The Making of Your Handmade, Custom, Ceramic Treat Jar,

Keepsake and Sculpture.

 1.   Example of jar and lid on wheel before trimming

                                                                   

Just about everything in ceramics starts out with

a lump of clay.  Where it goes from there is the fun part!

Once we've collaborated on the idea and some of the design elements, I go to work.

1.  I typically throw your jar/vessel on the wheel (or create a slab constructed piece) before I start working on the sculpture. Mostly I use a white clay base, but a speckled or red/brown clay is also available.  After your piece is thrown on the wheel it is allowed to dry to a point where it can be trimmed to the shape and desired thickness.  It's then wrapped and kept damp so that further decoration can be added (like the name, a 'floor' on the lid or any other decorations we've decided upon).

 

2.   Now, its on to the sculpture.  Once again, a lump of clay is the starting point. 

Below is a short video of the making of a poodle sculpture to give you an idea of the process. 

If I'm working on a sculpture of your pet, I make every effort to try to get the best likeness possible.  This can take a while.  I like to go back, review and tweak my work several times before I consider it done.  I know how special these pieces are to my clients and I want them to be my best - always.

 

When the piece is still wet - in a stage that I can still make changes, I send you a few pictures by email for your input.  If there are changes to be made in the claywork, this is the only time I can make them. (In this stage the pictures will only show the clay work, so the pictures will have no color detail and may look a bit distorted due to light and angles, but will provide a good sense how the sculpture will look).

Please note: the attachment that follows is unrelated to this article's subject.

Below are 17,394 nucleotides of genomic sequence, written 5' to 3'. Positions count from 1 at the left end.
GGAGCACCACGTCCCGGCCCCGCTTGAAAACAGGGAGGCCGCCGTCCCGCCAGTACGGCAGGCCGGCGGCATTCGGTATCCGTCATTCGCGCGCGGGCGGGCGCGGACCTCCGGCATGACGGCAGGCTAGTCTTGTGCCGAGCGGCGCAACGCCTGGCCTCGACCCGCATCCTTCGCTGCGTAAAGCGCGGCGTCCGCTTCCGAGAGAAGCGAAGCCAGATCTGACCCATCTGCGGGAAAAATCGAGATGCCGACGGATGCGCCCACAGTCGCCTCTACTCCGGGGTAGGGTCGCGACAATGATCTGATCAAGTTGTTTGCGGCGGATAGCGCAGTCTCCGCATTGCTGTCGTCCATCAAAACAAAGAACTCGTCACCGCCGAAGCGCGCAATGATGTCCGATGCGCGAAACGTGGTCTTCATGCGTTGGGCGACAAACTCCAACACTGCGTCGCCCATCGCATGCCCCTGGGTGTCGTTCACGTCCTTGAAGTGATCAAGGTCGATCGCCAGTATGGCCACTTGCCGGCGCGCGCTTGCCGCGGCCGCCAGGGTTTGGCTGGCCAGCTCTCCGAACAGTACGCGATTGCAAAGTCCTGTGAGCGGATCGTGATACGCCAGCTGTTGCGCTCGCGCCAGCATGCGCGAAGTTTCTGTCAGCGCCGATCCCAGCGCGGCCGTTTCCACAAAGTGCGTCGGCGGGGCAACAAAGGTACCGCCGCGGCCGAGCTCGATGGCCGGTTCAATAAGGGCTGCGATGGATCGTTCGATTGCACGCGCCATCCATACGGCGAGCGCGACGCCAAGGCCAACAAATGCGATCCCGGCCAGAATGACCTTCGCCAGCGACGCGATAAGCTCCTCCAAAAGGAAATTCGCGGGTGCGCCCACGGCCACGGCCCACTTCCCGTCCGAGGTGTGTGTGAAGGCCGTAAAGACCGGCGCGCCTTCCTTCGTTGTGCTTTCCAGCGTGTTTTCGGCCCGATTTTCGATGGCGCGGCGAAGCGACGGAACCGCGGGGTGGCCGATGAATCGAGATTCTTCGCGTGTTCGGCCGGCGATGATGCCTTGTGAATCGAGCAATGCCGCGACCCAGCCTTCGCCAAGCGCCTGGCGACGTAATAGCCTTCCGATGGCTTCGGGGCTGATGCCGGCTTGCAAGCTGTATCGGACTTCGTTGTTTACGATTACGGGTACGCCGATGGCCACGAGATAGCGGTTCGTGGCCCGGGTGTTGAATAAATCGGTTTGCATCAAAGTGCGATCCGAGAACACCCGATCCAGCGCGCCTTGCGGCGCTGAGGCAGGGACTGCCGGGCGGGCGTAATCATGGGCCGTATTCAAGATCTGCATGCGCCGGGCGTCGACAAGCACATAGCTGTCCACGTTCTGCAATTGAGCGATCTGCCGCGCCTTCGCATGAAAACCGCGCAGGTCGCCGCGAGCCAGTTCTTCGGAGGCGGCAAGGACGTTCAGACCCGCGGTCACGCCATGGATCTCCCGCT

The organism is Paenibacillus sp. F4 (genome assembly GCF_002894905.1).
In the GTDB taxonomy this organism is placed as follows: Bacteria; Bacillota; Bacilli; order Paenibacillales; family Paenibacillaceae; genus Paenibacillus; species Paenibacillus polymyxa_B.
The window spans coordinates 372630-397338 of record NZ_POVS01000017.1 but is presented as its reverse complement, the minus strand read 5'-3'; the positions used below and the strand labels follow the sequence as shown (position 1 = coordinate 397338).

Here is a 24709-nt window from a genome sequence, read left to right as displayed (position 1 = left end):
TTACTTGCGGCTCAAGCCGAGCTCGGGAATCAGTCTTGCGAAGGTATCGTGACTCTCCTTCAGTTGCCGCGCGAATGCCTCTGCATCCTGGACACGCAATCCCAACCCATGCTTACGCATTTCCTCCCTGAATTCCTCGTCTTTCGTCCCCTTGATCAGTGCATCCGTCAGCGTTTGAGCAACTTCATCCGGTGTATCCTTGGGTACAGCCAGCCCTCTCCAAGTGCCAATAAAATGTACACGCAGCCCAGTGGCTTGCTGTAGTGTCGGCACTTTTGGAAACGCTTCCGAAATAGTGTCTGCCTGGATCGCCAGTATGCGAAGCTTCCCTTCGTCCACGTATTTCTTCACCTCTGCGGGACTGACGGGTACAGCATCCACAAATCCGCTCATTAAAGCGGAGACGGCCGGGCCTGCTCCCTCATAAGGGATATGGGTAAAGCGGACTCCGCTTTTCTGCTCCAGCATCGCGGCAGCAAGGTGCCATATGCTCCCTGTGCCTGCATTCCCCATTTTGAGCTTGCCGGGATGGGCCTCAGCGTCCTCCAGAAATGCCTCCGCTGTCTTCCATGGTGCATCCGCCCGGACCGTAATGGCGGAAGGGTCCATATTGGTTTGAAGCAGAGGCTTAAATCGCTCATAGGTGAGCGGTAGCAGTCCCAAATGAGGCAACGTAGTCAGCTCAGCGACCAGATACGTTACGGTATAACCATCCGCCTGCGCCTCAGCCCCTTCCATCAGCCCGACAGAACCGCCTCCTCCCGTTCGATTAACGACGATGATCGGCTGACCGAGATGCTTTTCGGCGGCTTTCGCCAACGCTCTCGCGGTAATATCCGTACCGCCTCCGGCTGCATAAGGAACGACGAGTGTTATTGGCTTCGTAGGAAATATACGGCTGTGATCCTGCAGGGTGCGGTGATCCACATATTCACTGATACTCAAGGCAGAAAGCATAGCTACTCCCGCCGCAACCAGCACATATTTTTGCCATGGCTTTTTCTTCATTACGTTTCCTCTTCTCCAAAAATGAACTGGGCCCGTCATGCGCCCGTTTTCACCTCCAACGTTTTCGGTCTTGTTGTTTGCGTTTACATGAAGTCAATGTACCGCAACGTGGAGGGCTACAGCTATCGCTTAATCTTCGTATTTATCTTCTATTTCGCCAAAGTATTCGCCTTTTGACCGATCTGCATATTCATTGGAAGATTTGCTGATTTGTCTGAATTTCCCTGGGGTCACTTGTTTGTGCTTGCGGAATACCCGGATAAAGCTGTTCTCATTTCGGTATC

Once you're good with the work so far, I will let it dry (takes 3 days to a week) and when totally dry it is fired for the first time- bisque fired.  Bisque firing is the process where it's fired in the kiln to make the clay ready to add glazes (underglaze 'painting' and the finishing glaze of the vessel). 

 

3.  The bisque firing results in a piece where all of the moisture is gone and the color is consistant throughout (based on the color of the clay base). It's usually a dry, white surface and can be treated sort of like a 3D canvas for painting. My pieces are 'painted' with a combination of stains and underglaze (color made by combining a clay base with different oxides and elements to create a desired color when fired).  This step is tricky in that the color of the underglaze is not the same color as it appears after the piece goes through its final firing.  After the staining/underglazing is complete I prepare the piece to be covered in glaze to the desired color- often a warm white.  This involves using waxes and other resists depending on the design.

Finally, your piece is glazed by applying liquid glaze to the entire piece. This provides the glass like finish after firing. At this point I add dabs of transparent glossy glaze to the eyes, nose and tongue of your dog.  It goes into the kiln for its final firing at a high temperature for stoneware glazes and a few days later...... its 'almost' done.  

 

4.  After the glaze firing often small changes are made using various types of ceramic paint or other materials like metallic gold paint, adding the light in the eyes with dots of white paint etc.....and its ready to ship!!  

 

I let you know that its done and if you want, send you pictures..... if not....it can be a surprise.  

 

I pack it really well and ship it, (via least expensive...or your choice) and send you a confirming email, that its been shipped along with the invoice showing the cost of the piece, actual shipping costs and your shipping tracking number.   You receive your shipment and that is when payment is generally due.  (For some special orders, partial payment may be needed up front.)

 

Then you have a very special custom made creation....  a unique, handmade tribute to your pet that will last a lifetime.  

2.    Puddy sculpture -

claywork almost finished

3.  Treat Jar decorated with name, stamp, 'floor'

and painted with underglaze after bisque and before glaze is applied for the final firing.

4.  Puddy's Treat Jar-

finished after finalfiring

Here's a short video about the making of a poodle sculpture in clay.

HOW THEY'RE MADE

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For orders and questions, please contact felice@eldoop.com